The boy showed Mädhavendra Puré the bush and said, “I reside in this bush, and because of this I suffer very much from severe cold, rain showers, winds and scorching heat.

“Please bring the people of the village and get them to take Me out of this bush. Then have them situate Me nicely on top of the hill.

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Madhavendra Puri

“Please construct a temple on top of that hill,” the boy continued, “and install Me in that temple. After this, wash Me with large quantities of cold water so that My body may be cleansed.

“For many days I have been observing you, and I have been wondering, ‘When will Mädhavendra Puré come here to serve Me?’

“I have accepted your service due to your ecstatic love for Me. Thus I shall appear, and by My audience all fallen souls will be delivered.

“My name is Gopäla. I am the lifter of Govardhana Hill. I was installed by Vajra, and here I am the authority.

“When the Muslims attacked, the priest who was serving Me hid Me in this bush in the jungle. Then he ran away out of fear of the attack.

“Since the priest went away, I have been staying in this bush. It is very good that you have come here. Now just remove Me with care.”

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Madhavendra Puri

After saying this, the boy disappeared. Then Mädhavendra Puré woke up and began to consider his dream.

Mädhavendra Puré began to lament, “I saw Lord Kåñëa directly, but I could not recognize Him!” Thus he fell down on the ground in ecstatic love.

Mädhavendra Puré cried for some time, but then he fixed his mind on executing the order of Gopäla. Thus he became tranquil.

After taking his morning bath, Mädhavendra Puré entered the village and assembled all the people. Then he spoke as follows.

“The proprietor of this village, Govardhana-dhäré, is lying in the bushes. Let us go there and rescue Him from that place.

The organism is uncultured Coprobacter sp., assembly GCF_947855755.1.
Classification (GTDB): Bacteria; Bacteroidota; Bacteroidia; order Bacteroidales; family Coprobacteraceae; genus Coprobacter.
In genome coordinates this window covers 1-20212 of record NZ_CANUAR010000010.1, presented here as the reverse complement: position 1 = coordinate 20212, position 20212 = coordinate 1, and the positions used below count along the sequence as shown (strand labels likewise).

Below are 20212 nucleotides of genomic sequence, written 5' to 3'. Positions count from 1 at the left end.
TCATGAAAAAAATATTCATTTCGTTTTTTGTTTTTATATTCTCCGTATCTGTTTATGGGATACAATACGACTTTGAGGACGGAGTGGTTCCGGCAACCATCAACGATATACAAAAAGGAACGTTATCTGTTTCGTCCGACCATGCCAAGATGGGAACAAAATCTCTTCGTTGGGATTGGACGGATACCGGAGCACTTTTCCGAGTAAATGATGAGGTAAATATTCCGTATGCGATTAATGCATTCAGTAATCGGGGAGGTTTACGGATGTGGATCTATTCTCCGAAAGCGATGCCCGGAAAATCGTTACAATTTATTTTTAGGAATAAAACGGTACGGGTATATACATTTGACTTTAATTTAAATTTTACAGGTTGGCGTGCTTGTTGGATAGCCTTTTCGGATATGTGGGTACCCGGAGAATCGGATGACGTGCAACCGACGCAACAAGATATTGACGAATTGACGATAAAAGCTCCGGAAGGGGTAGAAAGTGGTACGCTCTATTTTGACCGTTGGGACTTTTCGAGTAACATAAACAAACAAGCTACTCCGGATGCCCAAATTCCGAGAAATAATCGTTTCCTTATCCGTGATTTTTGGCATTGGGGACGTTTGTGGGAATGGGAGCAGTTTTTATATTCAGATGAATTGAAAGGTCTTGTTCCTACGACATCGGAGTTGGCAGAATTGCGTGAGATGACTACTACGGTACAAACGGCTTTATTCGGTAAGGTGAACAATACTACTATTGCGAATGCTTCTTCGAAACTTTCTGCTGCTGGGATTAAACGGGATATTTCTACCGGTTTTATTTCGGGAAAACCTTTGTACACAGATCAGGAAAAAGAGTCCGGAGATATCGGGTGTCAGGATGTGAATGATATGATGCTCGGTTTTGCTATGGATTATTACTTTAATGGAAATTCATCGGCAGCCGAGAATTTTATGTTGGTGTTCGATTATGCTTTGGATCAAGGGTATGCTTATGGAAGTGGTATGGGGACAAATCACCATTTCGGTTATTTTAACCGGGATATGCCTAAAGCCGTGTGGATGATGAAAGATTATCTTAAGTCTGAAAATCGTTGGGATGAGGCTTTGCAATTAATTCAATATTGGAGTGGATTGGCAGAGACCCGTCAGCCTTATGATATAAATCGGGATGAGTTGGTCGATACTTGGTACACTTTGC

“The bushes are very dense, and we will not be able to enter the jungle. Therefore take choppers and spades to clear the way.”

After hearing this, all the people accompanied Mädhavendra Puré with great pleasure. According to his directions, they cut down bushes, cleared a path and entered the jungle.

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Madhavendra Puri

When they saw the Deity covered with dirt and grass, they were all struck with wonder and pleasure.

After they had cleansed the body of the Deity, some of them said, “The Deity is very heavy. No single person can move Him.”

Since the Deity was very heavy, some of the stronger men assembled to carry Him to the top of the hill. Mädhavendra Puré also went there.

A big stone was made into a throne, and the Deity was installed upon it. Another big stone was placed behind the Deity for support.

He then established the Deity of Çré Gopälajé on top of Govardhana Hill with great pomp. Gopäla was worshiped, and the Annaküöa festival was observed. This festival was known everywhere, and many people from the neighboring villages came to join.

associates of lord caitanya

Associates of Lord Caitanya

The two brothers Rüpa and Sanätana did not climb the hill. To them also Lord Gopäla granted an interview.

In ripe old age, Çréla Rüpa Gosvämé could not go there, but he had a desire to see the beauty of Gopäla.

Due to fear of the Muslims, Gopäla went to Mathurä, where He remained in the house of Viöhöhaleçvara for one full month.

PURPORT

When the two brothers Çréla Rüpa Gosvämé and Sanätana Gosvämé went to Våndävana, they decided to live there. Following Çré Caitanya Mahäprabhu’s example, they did not climb the hill because they considered it nondifferent from Kåñëa, the Supreme Personality of Godhead. On some pretext, the Gopäla Deity granted Çré Caitanya Mahäprabhu an audience beneath the hill, and Gopäla similarly favored Çréla Rüpa Gosvämé and Sanätana Gosvämé. During his ripe old age, when Rüpa Gosvämé could not go to Govardhana Hill because of invalidity, Gopäla kindly went to Mathurä and remained at the house of Viöhöhaleçvara for one month. It was then that Çréla Rüpa Gosvämé could see Gopäla’s beauty to his heart’s content.

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Associates of Lord Caitanya

The following description concerning Viöhöhaleçvara is given in the Bhakti-ratnäkara (Fifth Wave):

viöhöhalera sevä kåñëa-caitanya-vigraha

tähära darçane haila parama ägraha

çré-viöhöhalanätha——bhaööa-vallabha-tanaya

karilä yateka préti kahile nä haya

gäöholi-gräme gopäla äilä ‘chala’ kari’

täìre dekhi’ nåtya-géte magna gaurahari

çré-däsa-gosvämé ädi parämarça kari’

çré-viöhöhaleçvare kailä sevä-adhikäré

pitä çré-vallabha-bhaööa täìra adarçane

kata-dina mathuräya chilena nirjane